At the time the problem of having a cat was that my financial situation was tight every now and then. If an owner doesn’t have money to eat well, of course there won’t be anything for a cat to eat. I had zero financial plan back then (I don’t think I have that much of one even now), so each month there was usually a week or so when I was flat broke. During those times I would often ask girls in my class to borrow money. If I told them I had no money and was hungry, they’d always end up saying, “Whatever. You get what you deserve, Murakami” and wouldn’t pay attention to me, but if I said, “I don’t have any money to feed my cat,” most of them would sympathize, say, “I guess I have to,” and lend me a little money. That’s how a cat and his owner were somehow able to stave off poverty and starvation. Sometimes I literally stole a meager amount of food with my cat. When I think back, it was a pathetic life. But it was fun.

This essay is sweet. Murakami has a true affection for cats, and it comes through here. It’s also interesting to read about what his college life was like and how poor he was…although he came from a well-to-do family and attended a private university, so I wonder how true to life this is. He didn’t get along well with his father, so he might have mostly been on his own during this time, but we do know that he was visiting home.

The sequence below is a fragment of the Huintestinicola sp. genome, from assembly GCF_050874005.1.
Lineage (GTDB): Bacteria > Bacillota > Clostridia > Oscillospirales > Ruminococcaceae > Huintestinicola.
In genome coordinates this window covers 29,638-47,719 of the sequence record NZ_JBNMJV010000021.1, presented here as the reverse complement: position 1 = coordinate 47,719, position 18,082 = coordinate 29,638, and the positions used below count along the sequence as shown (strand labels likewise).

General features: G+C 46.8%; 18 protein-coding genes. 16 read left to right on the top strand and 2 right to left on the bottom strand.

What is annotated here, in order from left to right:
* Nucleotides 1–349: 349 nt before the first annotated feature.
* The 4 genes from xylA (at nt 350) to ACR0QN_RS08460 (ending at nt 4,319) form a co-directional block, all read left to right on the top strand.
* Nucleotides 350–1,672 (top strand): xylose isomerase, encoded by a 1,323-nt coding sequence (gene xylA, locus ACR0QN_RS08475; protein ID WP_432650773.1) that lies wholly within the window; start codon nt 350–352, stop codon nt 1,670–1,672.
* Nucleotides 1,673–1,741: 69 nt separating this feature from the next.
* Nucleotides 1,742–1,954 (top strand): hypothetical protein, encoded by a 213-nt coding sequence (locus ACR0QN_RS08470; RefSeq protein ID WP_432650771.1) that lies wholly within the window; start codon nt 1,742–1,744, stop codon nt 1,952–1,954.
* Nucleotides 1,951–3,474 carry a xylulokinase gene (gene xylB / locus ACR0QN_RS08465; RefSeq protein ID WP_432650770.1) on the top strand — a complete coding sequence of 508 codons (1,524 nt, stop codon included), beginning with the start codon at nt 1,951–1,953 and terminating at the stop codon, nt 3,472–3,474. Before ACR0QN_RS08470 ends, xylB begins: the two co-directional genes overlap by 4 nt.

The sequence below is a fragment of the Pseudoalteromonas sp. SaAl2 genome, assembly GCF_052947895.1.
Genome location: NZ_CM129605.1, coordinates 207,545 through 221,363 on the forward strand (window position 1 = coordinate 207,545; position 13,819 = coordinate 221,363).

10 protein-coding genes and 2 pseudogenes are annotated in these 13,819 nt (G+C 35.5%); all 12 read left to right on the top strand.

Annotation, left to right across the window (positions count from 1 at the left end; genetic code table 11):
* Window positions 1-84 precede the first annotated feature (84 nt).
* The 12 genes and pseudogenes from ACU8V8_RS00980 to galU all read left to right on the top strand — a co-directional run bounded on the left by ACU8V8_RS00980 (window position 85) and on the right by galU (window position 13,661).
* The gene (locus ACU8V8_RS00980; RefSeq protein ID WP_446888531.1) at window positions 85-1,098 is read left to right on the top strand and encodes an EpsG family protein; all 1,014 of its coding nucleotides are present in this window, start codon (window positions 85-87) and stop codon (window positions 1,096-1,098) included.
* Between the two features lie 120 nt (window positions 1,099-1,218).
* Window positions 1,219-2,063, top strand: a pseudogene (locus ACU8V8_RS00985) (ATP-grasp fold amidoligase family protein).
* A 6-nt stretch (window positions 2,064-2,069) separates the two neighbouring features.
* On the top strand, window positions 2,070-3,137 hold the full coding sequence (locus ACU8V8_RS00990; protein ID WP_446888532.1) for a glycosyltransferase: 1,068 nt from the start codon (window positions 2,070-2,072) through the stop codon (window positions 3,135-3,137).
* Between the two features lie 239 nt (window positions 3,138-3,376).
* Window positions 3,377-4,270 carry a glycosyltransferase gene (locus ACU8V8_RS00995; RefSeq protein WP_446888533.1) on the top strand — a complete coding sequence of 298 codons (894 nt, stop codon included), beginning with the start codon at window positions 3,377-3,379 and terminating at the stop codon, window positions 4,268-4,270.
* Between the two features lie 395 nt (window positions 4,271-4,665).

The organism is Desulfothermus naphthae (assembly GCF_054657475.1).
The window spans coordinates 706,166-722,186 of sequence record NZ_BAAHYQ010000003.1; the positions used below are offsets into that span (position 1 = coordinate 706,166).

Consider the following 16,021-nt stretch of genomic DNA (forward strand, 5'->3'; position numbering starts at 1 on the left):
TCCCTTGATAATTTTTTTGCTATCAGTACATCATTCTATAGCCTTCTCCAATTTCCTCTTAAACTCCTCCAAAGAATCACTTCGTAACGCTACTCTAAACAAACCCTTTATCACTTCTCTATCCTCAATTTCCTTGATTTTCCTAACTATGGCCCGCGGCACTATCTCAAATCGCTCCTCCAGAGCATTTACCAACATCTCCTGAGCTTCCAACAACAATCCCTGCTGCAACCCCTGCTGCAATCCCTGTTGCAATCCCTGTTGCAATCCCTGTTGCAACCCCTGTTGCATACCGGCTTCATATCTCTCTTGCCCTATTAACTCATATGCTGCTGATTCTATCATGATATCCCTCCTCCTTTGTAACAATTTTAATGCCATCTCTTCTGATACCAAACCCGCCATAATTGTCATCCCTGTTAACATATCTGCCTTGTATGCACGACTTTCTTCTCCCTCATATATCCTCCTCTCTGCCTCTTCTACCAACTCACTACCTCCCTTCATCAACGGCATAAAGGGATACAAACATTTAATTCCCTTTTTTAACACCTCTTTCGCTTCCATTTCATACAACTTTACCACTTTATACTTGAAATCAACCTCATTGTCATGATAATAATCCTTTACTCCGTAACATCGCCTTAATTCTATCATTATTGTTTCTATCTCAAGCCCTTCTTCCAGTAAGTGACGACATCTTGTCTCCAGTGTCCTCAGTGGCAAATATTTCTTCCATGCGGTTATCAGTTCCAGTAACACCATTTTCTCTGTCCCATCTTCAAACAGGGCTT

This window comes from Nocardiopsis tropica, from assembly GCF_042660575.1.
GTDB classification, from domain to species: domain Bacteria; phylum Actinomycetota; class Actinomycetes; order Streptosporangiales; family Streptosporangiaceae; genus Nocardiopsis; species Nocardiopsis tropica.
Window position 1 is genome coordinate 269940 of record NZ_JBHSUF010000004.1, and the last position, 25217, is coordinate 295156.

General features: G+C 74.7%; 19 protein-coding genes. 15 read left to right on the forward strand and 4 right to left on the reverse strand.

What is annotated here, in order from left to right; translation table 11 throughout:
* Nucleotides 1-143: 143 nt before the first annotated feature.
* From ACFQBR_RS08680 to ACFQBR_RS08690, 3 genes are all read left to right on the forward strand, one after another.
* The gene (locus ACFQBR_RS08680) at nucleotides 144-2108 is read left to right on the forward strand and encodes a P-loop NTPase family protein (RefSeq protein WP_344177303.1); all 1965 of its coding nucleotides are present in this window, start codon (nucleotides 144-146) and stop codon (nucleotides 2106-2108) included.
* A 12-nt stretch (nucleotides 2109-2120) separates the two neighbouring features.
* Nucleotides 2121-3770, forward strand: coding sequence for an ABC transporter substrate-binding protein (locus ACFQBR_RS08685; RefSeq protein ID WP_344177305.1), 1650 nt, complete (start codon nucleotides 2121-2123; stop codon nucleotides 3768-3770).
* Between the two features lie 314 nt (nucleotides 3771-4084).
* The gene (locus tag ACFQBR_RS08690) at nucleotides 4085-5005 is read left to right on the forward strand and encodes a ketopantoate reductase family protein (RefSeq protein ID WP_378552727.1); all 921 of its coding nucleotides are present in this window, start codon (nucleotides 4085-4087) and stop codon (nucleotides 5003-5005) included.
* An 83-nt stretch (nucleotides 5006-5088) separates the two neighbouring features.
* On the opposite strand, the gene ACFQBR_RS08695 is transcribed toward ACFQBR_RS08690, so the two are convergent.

The rest of the essay is worth tracking down if you’re into cats, and this is a very easy reading collection, so I’d recommend it to intermediate students. It’s also nice because the essays are in chronological order and build on each other as Murakami lives through this time in the U.S.

It also goes to show how much publishable material you can put out if you set it in your mind to journal every day. This is good advice to all aspiring writers. Take down details of events and conversations, what you did and where you went. You never know what kind of work you could turn it into later.

For the last two weeks there’s an (I hope) interesting supplement that came with the book. I’ll hopefully take something from it. Otherwise I’ll dig back through the essays.

Wandering and Belonging

Welcome to the Tenth Annual How to Japanese Murakami Fest!

With the goal of stirring up even more interest in Murakami between now and October, when the Nobel Prizes are announced, I will post a small piece of Murakami translation/analysis/revelation once a week from now until the announcement. You can see past entries in the series here:

Year One: BoobsThe WindBaseballLederhosenEels, Monkeys, and Doves
Year Two: Hotel Lobby OystersCondomsSpinning Around and Around街・町The Town and Its Uncertain WallA Short Piece on the Elephant that Crushes Heineken Cans